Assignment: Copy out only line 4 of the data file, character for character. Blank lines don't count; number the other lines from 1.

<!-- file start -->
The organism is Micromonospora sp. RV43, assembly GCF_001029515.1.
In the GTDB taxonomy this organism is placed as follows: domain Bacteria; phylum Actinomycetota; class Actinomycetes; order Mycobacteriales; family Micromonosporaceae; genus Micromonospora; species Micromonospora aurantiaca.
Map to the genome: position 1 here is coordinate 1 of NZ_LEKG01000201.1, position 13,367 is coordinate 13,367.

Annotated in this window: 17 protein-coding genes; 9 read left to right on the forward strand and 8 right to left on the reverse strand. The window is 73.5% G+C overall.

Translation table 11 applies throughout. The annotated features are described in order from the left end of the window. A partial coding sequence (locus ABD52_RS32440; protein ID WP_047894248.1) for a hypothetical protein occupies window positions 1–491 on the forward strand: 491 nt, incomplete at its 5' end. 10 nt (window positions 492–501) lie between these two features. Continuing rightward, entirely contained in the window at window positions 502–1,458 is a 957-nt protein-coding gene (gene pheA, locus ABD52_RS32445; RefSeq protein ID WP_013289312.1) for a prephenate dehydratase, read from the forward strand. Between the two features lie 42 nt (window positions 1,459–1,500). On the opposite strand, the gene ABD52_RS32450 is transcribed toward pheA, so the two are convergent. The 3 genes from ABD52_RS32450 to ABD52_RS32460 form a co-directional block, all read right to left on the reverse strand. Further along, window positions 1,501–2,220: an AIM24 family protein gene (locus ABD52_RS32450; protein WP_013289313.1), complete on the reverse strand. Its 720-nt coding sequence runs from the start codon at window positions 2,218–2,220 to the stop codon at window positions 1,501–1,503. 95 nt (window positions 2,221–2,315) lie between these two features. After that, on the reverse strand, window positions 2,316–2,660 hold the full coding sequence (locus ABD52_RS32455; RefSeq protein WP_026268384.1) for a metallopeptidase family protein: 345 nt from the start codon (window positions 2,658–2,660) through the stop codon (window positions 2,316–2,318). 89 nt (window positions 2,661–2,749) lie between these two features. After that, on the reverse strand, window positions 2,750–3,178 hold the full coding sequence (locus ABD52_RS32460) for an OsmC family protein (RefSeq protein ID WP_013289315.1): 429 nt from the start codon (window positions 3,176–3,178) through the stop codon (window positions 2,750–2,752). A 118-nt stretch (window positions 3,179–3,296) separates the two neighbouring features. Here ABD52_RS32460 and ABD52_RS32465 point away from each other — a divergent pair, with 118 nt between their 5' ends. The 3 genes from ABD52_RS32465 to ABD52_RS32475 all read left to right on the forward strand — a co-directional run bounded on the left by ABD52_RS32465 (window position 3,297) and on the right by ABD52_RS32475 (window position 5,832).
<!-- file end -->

Annotated in this window: 17 protein-coding genes; 9 read left to right on the forward strand and 8 right to left on the reverse strand. The window is 73.5% G+C overall.